In 2002, social scientist Richard Florida popularized the idea that the so-called creative class would be the source of a new era of urban renewal. While the jury’s still out on whether Florida’s theory really does help improve the economic future of a city, it seems that Baltimore is increasingly popular with creative types.
According to Florida’s analysis, Baltimore is the seventh most popular city for the creative class, with nearly 35 percent of the workforce comprising “creative” jobs–that is, knowledge-based workers (as opposed to those employed in traditional blue collar or service industry jobs). Other cities making the top 10 include D.C., San Jose (home of Silicon Valley), San Francisco, Seattle, Denver, and Austin. Baltimore’s share of creatives has grown from the last time Florida performed his analysis, in 2000.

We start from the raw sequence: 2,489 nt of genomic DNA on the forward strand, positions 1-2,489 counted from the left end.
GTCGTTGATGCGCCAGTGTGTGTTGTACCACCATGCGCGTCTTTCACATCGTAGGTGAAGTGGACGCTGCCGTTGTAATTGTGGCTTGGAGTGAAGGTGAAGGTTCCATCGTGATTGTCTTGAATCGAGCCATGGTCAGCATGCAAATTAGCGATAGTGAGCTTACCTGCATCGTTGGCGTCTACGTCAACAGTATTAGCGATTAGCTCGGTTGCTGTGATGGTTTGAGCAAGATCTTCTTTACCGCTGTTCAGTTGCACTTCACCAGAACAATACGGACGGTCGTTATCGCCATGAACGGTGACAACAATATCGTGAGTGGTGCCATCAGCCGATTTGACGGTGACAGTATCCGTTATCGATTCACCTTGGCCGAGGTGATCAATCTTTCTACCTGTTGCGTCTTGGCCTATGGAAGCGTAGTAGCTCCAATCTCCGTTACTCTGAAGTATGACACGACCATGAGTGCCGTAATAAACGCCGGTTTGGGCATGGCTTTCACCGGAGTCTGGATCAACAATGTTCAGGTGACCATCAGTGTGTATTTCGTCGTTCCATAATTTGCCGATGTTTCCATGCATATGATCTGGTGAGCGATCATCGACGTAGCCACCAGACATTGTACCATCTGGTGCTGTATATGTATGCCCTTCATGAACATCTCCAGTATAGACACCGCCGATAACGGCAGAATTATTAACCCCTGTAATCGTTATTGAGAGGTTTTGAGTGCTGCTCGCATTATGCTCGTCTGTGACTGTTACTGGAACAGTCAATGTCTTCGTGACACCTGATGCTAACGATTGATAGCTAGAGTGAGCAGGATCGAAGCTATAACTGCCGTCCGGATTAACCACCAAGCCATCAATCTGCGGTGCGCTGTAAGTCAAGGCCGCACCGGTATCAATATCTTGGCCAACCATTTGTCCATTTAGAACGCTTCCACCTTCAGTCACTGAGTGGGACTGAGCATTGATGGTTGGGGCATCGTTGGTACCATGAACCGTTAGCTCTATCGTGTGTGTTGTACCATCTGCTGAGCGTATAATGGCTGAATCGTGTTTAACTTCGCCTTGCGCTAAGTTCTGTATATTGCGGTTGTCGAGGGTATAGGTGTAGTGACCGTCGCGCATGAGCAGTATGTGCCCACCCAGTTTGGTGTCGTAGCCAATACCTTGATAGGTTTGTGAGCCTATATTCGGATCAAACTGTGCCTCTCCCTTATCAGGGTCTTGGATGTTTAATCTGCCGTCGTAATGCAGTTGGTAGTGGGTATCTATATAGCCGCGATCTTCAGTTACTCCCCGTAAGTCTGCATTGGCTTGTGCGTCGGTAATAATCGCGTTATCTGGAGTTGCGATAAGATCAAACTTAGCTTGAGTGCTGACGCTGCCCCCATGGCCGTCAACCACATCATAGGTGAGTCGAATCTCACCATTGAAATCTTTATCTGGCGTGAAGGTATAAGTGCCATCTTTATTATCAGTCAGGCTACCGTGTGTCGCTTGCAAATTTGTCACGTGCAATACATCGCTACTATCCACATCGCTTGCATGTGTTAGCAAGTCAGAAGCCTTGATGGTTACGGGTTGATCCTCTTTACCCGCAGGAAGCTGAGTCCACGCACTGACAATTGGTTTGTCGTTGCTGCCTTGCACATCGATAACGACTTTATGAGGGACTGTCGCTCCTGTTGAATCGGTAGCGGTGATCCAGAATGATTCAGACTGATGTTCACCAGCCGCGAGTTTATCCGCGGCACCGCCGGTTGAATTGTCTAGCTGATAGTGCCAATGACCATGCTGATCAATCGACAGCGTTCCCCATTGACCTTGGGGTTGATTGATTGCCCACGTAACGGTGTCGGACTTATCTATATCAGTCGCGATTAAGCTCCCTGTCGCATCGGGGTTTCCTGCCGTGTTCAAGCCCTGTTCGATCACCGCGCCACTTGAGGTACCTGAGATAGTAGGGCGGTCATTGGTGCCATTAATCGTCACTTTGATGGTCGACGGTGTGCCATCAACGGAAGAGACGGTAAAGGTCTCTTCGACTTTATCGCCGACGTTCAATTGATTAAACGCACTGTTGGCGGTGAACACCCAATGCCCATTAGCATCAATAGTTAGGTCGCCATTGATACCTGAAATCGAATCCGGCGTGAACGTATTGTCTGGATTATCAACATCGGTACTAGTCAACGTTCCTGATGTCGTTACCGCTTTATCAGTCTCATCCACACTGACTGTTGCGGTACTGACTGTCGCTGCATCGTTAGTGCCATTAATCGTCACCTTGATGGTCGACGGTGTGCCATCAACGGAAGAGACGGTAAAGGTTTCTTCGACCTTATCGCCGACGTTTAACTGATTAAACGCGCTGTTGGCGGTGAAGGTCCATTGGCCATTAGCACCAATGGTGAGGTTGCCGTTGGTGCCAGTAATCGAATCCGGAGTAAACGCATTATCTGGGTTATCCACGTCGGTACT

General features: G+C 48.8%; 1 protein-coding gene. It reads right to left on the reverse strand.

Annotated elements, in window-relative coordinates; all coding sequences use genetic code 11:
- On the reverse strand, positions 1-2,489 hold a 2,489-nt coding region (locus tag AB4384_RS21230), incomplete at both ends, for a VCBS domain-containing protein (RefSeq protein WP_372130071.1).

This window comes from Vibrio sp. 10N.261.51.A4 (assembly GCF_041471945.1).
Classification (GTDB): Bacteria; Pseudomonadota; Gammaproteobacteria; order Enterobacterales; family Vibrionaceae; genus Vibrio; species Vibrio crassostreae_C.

Florida is generally positive on Baltimore, despite the city’s recent (and highly publicized struggles). Back in May, he wrote an article pointing out how the city has weathered the transition away from an industrial economy better than most: Baltimore “has more in common with knowledge hubs like San Francisco, the Silicon Valley, Boston, and Washington, D.C., than with Detroit, Cleveland or even Pittsburgh,” Florida wrote — but he also pointed out that “The city and region are sharply divided into areas of racially concentrated poverty and of racially concentrated affluence.” In other words, not everyone benefits equally from the city’s creative renaissance.